Industrial Subsidies and Friction in World Trade: Trade Policy or Trade Politics?

By Rambod Behboodi | Go to book overview
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ACKNOWLEDGEMENTS

It is impossible to list all of the people who have shared in the task of bringing this work together in the past two years. Lack of space and weakness of memory necessitate selectivity. I ask therefore that omission of certain names be forgiven and not construed as a slight.

First I should like to thank Professor William C. Graham, Q.C., M.P., and Professor Michael J. Trebilcock for their help and support throughout my studies in law and particularly in the preparation and finalisation of this work. I am indebted to them for their taking the time out of their busy schedules to meet with me, discuss my progress, make suggestions, review and correct the early drafts of this book, and generally to give me guidance in navigating my way through one of the most difficult areas of international trade law.

I should also like to thank the librarians at the Bora Laskin Law Library, the International Business and Trade Library, the Government Publications Depository at Robarts Library, University of Toronto, the Library of the Delegation of the European Communities at Ottawa, and the Library of the law firm of Cassels Brock & Blackwell. Their help was invaluable in completing the research for this book.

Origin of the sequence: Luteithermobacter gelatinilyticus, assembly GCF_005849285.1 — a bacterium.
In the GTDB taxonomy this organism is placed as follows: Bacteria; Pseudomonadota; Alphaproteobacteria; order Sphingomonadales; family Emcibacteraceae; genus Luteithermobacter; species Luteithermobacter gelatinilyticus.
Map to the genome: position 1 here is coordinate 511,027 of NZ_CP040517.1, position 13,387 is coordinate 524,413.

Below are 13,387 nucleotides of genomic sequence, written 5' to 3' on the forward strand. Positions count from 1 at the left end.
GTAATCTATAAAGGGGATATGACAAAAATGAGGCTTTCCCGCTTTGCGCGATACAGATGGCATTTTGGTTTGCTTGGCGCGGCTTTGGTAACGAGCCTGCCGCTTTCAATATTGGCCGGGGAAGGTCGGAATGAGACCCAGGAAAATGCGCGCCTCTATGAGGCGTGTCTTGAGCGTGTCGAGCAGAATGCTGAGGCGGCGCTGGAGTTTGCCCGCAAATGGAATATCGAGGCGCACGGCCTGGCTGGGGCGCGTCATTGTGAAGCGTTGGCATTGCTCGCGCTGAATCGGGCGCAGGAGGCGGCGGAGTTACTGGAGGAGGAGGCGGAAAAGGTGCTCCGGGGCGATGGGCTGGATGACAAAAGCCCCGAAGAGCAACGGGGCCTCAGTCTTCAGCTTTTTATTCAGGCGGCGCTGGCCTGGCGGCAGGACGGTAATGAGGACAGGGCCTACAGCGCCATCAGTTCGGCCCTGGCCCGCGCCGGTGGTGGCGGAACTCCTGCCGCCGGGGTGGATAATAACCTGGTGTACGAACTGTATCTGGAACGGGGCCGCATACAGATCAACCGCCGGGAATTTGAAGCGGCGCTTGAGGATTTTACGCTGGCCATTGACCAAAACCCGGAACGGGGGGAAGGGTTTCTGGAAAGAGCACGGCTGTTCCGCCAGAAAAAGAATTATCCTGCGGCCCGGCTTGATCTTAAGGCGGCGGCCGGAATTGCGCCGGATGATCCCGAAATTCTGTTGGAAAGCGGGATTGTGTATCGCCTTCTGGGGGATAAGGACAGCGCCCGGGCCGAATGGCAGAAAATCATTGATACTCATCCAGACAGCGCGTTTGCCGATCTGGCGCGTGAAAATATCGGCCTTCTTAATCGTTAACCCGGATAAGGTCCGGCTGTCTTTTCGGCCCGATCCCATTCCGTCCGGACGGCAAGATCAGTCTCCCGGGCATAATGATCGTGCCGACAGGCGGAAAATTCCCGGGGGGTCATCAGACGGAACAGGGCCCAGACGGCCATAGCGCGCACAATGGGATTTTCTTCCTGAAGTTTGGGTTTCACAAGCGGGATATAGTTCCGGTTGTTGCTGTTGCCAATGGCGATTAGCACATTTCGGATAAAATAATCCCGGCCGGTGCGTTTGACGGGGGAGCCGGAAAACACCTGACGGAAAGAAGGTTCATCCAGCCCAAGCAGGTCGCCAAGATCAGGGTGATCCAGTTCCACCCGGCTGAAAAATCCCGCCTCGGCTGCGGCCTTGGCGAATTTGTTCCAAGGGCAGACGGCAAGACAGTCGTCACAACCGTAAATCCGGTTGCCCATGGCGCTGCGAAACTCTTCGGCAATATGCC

I should like to acknowledge the generous support of the Faculty of Law, University of Toronto, and the people of the Province of Ontario in providing the facilities and the greater part of the financial support required for the completion of this work.

Last, but most certainly not least, I should like to thank all my friends, in particular Mr. Edward Akkawi, who suffered my endless recitations and arguments, and who read and edited my drafts, as I tried to come to an understanding of the issues discussed here.

-ix-

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